U.S. states moving to restrict abortion rights and access

by Emma Batha | @emmabatha | Thomson Reuters Foundation
Wednesday, 4 May 2022 10:45 GMT

Jeanne Chow and her daughter Isabella Casado hug during a protest in support of abortion rights after the leak of a draft majority opinion written by Justice Samuel Alito, preparing for a majority of the court to overturn the landmark Roe v. Wade decision later this year, in Boston, Massachusetts, U.S., May 3, 2022. REUTERS/Brian Snyder

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With the Supreme Court reportedly set to overturn Roe v Wade, here are the states looking to ban or restrict abortion, from 'trigger laws' to heartbeat bills

By Emma Batha

LONDON, May 4 (Thomson Reuters Foundation) - The U.S. Supreme Court looks set to overturn a 1970s ruling that legalized abortion nationwide, according to a leaked document.

A decision to gut or strike down the landmark 1973 Roe v. Wade ruling, which established women’s right to abortion, would give states a free hand to limit or ban terminations.

Some have already passed "trigger laws" which would automatically ban most abortions if Roe v. Wade is overruled.

Abortion is one of the most divisive issues in the United States, with opponents citing religious beliefs to declare it immoral, while abortion rights advocates say a woman should have the right to choose on matters affecting her body.

Opinion polls show a majority of Americans support abortion rights.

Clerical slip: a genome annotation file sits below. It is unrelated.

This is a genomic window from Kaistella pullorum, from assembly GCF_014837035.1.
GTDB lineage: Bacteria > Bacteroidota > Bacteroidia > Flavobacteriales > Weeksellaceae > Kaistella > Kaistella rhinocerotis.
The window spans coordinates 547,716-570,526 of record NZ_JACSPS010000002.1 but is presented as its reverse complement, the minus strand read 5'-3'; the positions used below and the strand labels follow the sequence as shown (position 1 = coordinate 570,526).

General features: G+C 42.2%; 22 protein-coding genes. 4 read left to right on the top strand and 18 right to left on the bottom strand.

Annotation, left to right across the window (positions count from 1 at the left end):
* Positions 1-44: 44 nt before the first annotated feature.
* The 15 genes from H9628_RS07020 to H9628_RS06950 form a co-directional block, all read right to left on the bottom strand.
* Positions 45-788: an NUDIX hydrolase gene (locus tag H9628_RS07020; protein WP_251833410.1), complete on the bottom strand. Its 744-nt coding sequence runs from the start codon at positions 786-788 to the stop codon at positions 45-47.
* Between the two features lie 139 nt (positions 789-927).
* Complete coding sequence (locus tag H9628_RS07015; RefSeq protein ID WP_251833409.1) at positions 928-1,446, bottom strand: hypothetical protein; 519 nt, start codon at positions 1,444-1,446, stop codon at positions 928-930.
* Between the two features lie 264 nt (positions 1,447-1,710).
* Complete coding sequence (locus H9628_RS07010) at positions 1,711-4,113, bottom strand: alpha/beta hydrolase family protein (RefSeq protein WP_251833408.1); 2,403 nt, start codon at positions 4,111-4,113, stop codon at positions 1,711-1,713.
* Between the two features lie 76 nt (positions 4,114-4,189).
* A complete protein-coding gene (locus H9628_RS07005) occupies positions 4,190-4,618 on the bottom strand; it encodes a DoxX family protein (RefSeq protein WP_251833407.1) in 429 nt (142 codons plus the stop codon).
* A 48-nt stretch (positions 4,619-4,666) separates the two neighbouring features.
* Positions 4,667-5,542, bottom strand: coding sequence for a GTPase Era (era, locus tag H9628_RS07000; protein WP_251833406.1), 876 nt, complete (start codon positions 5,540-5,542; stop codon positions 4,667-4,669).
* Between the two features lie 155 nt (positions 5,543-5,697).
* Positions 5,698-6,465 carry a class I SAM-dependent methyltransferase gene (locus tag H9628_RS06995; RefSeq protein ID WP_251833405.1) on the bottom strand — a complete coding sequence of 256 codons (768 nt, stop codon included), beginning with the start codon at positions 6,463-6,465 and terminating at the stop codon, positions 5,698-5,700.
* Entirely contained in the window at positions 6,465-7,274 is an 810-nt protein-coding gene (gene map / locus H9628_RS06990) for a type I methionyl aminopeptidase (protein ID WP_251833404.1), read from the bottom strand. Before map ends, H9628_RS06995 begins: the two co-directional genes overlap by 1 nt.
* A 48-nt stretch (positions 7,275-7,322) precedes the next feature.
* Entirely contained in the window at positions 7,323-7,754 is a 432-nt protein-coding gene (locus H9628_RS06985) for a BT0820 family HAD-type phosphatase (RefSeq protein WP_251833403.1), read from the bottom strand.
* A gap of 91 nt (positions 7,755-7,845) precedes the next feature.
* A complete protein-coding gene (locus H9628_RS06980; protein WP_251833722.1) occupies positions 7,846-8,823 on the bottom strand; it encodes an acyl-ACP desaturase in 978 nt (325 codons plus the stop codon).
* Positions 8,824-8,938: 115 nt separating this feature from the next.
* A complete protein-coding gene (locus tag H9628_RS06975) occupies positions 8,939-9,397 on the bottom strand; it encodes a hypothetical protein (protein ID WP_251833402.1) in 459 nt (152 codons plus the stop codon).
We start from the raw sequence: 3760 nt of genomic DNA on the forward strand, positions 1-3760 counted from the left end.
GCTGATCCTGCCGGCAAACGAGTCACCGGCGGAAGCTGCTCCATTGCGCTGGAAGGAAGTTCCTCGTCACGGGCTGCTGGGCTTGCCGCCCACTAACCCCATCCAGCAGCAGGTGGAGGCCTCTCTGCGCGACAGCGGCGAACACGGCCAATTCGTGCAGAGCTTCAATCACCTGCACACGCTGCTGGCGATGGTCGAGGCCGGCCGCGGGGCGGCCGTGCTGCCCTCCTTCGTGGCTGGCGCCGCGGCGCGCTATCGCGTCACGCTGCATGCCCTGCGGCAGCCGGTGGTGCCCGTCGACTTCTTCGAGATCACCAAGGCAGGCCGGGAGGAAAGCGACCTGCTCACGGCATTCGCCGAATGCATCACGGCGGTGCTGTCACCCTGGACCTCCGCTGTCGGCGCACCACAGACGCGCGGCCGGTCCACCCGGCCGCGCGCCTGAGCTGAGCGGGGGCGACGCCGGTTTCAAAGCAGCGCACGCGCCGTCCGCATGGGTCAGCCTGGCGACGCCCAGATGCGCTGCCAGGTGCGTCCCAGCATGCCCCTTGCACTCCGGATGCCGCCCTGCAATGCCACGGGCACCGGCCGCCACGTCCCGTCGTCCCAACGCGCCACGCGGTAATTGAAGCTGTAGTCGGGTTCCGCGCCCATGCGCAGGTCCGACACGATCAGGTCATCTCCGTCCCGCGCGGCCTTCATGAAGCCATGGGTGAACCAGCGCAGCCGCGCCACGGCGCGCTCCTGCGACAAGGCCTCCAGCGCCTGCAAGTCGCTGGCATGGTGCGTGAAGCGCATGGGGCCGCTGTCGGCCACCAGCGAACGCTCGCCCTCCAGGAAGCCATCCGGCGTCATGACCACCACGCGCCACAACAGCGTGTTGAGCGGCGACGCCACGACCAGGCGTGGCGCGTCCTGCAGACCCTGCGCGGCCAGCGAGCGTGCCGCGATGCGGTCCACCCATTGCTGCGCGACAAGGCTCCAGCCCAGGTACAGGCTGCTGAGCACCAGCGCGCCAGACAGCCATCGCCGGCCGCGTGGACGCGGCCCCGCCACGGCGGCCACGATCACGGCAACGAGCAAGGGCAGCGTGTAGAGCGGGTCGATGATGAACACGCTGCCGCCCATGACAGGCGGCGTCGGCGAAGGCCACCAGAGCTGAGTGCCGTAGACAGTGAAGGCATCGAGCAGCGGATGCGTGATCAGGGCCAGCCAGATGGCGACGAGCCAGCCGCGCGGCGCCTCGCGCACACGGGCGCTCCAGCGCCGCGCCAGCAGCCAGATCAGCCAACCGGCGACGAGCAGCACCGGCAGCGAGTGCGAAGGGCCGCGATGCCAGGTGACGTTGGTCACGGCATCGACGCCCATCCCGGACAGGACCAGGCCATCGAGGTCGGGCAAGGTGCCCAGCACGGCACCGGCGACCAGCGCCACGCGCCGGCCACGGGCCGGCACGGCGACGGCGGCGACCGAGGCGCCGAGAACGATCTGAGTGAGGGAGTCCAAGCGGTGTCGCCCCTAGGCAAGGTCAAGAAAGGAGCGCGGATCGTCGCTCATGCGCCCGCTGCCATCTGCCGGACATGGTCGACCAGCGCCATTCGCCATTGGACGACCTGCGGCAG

But in recent years numerous Republican-led states have passed restrictions in defiance of the Roe precedent.

Reproductive rights experts estimate half of states would be certain or likely to ban abortion if Roe v. Wade is struck down, leaving women in large swathes of the Southwest and Midwest without nearby access to terminations.

The draft ruling, published on May 2 by U.S. news outlet Politico, sparked protests outside the Supreme Court and in U.S. cities coast to coast.

Here is a snapshot of what is happening in some U.S. states: 

MISSISSIPPI – The apparent leak is a draft ruling in a case brought by Mississippi, which is seeking to revive its law banning abortions after 15 weeks of pregnancy. The law has been blocked by a lower court. A Supreme Court decision is expected to be announced by the end of June.

Mississippi officials had asked the court to overturn the Roe v. Wade ruling, as well as a 1992 ruling that prohibited laws imposing an "undue burden" on abortion access.

OKLAHOMA – Oklahoma Governor Kevin Stitt has signed a bill banning abortion after six weeks of pregnancy on May 3, immediately outlawing most abortion in the state.

It is modeled on a ban passed by neighboring Texas last year that relies on civil lawsuits for enforcement. Oklahoma had previously become a destination for women from Texas seeking abortions.